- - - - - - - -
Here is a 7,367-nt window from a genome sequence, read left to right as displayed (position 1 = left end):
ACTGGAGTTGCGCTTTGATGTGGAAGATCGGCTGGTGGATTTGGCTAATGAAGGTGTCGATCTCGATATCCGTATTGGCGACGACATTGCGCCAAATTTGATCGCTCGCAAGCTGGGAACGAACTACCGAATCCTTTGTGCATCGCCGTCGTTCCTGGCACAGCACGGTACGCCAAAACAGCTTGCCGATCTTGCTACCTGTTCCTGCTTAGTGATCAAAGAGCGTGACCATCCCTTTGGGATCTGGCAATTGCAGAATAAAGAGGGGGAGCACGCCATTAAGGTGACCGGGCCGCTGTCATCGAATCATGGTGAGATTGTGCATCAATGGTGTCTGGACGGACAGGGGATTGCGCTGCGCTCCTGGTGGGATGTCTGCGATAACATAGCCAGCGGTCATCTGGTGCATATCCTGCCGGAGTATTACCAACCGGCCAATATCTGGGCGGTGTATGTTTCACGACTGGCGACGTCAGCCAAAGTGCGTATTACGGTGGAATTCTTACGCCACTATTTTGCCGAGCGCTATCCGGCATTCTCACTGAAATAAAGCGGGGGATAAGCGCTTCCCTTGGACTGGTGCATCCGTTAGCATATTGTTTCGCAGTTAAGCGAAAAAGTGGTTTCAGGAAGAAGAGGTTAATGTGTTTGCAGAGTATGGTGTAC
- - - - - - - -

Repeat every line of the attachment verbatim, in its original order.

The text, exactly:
Here is a 7,367-nt window from a genome sequence, read left to right as displayed (position 1 = left end):
ACTGGAGTTGCGCTTTGATGTGGAAGATCGGCTGGTGGATTTGGCTAATGAAGGTGTCGATCTCGATATCCGTATTGGCGACGACATTGCGCCAAATTTGATCGCTCGCAAGCTGGGAACGAACTACCGAATCCTTTGTGCATCGCCGTCGTTCCTGGCACAGCACGGTACGCCAAAACAGCTTGCCGATCTTGCTACCTGTTCCTGCTTAGTGATCAAAGAGCGTGACCATCCCTTTGGGATCTGGCAATTGCAGAATAAAGAGGGGGAGCACGCCATTAAGGTGACCGGGCCGCTGTCATCGAATCATGGTGAGATTGTGCATCAATGGTGTCTGGACGGACAGGGGATTGCGCTGCGCTCCTGGTGGGATGTCTGCGATAACATAGCCAGCGGTCATCTGGTGCATATCCTGCCGGAGTATTACCAACCGGCCAATATCTGGGCGGTGTATGTTTCACGACTGGCGACGTCAGCCAAAGTGCGTATTACGGTGGAATTCTTACGCCACTATTTTGCCGAGCGCTATCCGGCATTCTCACTGAAATAAAGCGGGGGATAAGCGCTTCCCTTGGACTGGTGCATCCGTTAGCATATTGTTTCGCAGTTAAGCGAAAAAGTGGTTTCAGGAAGAAGAGGTTAATGTGTTTGCAGAGTATGGTGTAC